Wolfe family sells broadcast group, including WBNS-TV, for $535 million

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The Dispatch Broadcast Group is selling its television and radio stations, including WBNS-TV (Channel 10) and WBNS AM and FM, to TEGNA Inc. The sale price of $535 million also includes WTHR, the NBC television station in Indianapolis.

TEGNA, of Tysons, Virginia, announced the purchase Tuesday morning. The company currently owns 49 television stations in 41 markets, and is the largest group owner of NBC-affiliated stations and the second-largest group owner of CBS affiliated stations.

TEGNA was created on June 29, 2015, when the Gannett Company split into two publicly traded companies, one focusing on broadcast and the other on newspapers. TEGNA, whose name was derived from the letters in Gannett, owns two other Ohio television stations — WKYC (Channel 3), an NBC affiliate in Cleveland, and WTOL (Channel 11), a CBS affiliate in Toledo.

“We have long admired the talented and award-winning teams at WTHR and WBNS’ television and radio stations and are honored that the Wolfe family has entrusted us to build on each station’s commitment to high-quality journalism and serving the greater good in their community,” Dave Lougee, president and CEO of TEGNA, said in a release.

“These stations are an excellent strategic and financial fit with our portfolio of leading big four affiliates and brands in top markets. We continue to invest in growth and remain true to our track record of acquiring highly attractive assets that create immediate value for shareholders.”

Lougee said he does not anticipate personnel changes at the stations.

“Any changes will be behind the scenes and maybe more digital offerings,” he said. “All editorial decisions will be made here. We have stations all over the country; they all reflect a local ethos.”

Lougee and Dispatch executives planned to meet with staff members today.

The sale of the broadcast group brings to an end the Wolfe family’s Columbus media presence, one that stretched across more than a century and included newspapers, magazines, and radio and television stations.

The sale of the broadcast group follows the sale of The Dispatch to GateHouse Media for $47 million in June 2015. In announcing the sale of The Dispatch, then-publisher John F. Wolfe said, “The Wolfe family’s commitment to Columbus remains strong. We intend to remain active and engaged in our city’s civic life as we always have been.”

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His family had owned the newspaper for 110 years, and they developed a dominant media presence in Columbus as early investors in radio and television. John F. Wolfe died at age 72 a year after the newspaper sale.

“After decades of proud service to the Columbus and Indianapolis communities, the Wolfe family determined this is the right time for a transition,” said Michael J. Fiorile, chairman and CEO of The Dispatch Printing Company and Dispatch Broadcast Group. “The family is grateful to have enjoyed strong community support for these stations over so many years and looks forward to continuing their support of these communities.”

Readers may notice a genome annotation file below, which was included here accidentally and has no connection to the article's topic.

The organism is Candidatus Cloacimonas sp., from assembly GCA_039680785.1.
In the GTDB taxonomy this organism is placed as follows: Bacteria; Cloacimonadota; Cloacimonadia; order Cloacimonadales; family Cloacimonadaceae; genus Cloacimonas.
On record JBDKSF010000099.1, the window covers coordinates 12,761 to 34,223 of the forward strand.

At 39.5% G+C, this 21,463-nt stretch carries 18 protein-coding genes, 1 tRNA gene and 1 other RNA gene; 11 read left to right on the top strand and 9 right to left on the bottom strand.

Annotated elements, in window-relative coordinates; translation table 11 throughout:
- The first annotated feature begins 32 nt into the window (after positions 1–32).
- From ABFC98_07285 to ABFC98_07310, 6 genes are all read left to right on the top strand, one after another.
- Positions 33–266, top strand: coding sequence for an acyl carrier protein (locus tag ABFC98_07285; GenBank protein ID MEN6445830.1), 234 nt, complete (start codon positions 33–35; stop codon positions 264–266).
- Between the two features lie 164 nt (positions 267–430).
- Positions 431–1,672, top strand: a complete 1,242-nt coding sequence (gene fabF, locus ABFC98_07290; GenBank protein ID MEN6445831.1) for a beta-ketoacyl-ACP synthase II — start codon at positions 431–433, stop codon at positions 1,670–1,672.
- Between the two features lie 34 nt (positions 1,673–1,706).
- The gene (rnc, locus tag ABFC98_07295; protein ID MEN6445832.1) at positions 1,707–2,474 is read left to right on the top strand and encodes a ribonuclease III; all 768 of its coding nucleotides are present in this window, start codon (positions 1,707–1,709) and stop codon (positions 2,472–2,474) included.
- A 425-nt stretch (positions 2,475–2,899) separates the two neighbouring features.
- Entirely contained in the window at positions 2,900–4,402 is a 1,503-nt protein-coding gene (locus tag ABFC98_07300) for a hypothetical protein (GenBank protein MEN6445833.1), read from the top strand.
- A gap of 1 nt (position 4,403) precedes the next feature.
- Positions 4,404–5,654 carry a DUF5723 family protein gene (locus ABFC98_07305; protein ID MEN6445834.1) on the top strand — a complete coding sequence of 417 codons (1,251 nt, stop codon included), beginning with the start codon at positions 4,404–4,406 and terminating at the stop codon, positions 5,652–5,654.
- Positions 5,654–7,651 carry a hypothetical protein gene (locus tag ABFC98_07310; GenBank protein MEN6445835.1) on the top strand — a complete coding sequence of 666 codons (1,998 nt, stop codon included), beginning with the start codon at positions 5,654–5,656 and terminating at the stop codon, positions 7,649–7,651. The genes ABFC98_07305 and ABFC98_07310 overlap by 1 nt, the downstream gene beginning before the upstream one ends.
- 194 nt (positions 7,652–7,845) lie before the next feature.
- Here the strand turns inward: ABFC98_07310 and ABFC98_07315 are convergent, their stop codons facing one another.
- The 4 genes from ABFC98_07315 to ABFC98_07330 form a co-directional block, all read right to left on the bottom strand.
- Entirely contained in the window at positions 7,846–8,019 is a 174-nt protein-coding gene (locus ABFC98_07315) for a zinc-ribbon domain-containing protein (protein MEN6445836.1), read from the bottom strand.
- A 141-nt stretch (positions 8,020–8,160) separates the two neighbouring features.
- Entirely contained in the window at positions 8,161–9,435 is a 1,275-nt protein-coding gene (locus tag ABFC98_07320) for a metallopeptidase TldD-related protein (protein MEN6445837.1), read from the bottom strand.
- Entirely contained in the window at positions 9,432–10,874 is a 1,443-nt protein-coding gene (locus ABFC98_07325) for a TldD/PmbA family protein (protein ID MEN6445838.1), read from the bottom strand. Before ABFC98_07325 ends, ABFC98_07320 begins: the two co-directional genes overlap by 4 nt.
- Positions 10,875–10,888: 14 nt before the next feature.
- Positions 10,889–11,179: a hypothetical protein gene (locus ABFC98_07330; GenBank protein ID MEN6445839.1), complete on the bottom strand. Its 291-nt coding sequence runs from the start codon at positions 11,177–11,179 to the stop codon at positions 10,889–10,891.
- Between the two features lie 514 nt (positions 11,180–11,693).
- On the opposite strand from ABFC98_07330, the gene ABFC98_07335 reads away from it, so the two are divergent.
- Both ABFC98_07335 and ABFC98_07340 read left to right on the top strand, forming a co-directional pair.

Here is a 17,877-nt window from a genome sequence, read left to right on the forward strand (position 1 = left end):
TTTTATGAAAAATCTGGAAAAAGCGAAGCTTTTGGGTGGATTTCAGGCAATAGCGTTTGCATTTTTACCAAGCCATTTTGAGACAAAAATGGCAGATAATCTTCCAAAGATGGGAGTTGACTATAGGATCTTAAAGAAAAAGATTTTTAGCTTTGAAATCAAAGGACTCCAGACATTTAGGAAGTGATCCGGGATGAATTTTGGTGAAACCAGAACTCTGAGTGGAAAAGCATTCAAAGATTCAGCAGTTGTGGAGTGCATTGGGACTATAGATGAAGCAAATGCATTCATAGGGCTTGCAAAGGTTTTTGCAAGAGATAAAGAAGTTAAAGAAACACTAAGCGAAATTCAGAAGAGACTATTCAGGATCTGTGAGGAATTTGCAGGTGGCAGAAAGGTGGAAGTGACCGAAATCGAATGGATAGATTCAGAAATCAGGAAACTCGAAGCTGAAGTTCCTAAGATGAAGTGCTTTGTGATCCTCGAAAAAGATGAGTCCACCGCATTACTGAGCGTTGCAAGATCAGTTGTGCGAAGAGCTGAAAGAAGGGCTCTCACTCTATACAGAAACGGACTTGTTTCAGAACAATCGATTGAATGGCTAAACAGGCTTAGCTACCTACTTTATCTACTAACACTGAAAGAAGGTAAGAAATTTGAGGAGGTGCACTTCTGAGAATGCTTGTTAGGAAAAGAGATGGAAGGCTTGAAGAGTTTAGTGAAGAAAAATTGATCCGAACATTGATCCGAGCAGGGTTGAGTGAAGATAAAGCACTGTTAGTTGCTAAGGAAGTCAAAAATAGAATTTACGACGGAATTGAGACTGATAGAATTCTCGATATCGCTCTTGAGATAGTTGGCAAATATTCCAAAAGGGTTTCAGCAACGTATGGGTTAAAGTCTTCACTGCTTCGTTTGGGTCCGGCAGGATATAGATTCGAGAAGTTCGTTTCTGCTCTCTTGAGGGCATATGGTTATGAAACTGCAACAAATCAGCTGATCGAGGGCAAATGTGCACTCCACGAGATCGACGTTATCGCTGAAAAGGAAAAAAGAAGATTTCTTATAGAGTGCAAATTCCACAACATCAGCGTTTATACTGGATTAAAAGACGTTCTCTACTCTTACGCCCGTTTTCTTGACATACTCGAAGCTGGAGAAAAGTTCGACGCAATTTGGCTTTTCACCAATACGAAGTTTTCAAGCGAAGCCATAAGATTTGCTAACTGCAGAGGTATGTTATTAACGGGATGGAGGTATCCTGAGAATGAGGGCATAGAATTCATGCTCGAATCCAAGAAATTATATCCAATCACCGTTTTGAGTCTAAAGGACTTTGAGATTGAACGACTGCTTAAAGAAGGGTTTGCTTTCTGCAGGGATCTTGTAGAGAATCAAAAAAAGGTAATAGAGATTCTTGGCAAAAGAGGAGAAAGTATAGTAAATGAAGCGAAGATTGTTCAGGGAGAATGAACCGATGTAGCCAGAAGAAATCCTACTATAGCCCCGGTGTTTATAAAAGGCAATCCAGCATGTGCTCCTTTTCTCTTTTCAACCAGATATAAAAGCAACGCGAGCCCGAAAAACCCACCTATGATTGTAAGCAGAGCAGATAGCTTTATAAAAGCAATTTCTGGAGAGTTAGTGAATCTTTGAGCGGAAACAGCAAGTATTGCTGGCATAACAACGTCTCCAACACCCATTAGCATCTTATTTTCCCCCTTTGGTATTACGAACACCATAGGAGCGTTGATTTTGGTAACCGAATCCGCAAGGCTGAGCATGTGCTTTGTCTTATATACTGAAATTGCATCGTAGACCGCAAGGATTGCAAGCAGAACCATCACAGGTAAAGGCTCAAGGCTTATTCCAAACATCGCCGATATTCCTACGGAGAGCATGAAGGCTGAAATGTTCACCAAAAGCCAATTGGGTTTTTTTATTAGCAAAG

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He said the sale does not include Capitol Square Ltd., the Wolfe family’s commercial real estate business based at 34 S. 3rd St.

Included in the sale are:

• WBNS-TV (Channel 10), founded in 1949 by the Wolfe family. The CBS affiliate is a longtime market leader among central Ohio TV stations. Lougee said the station attracts more than 40 percent of local television advertising spending.

• WTHR-TV of Indianapolis (Channel 13), founded in 1957 by Crosley Broadcasting Corp. It was purchased by The Dispatch Broadcast Group in 1975.

• WBNS Radio (1460 AM and 97.1 FM). The original AM station, WCAH, was founded in 1922. The Wolfe family bought it in 1927 and changed the call letters to WBNS. The FM station dates to 1957 and is now the flagship station for live broadcasts of Ohio State University sports.

• WALV-CD, a UHF and digital channel operated by WTHR as a MeTV affiliate.

WBNS was the last of the three major central Ohio television stations to be locally owned. The sale leaves the stations in the hands of the nation’s three largest television broadcasting companies: Sinclair Broadcast Group, owner of the ABC affiliate WSYX-TV (Channel 6); Nexstar Media Group, owner of the NBC station WCMH-TV (Channel 4); and Tegna.

The sale requires approval by the Federal Communications Commission and the expiration or termination of the waiting period under the Hart-Scott-Rodino Antitrust Improvements Act of 1976. Fiorile said that is likely to come sometime after Labor Day.

Lougee said he anticipates no FCC objections.

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@jimweiker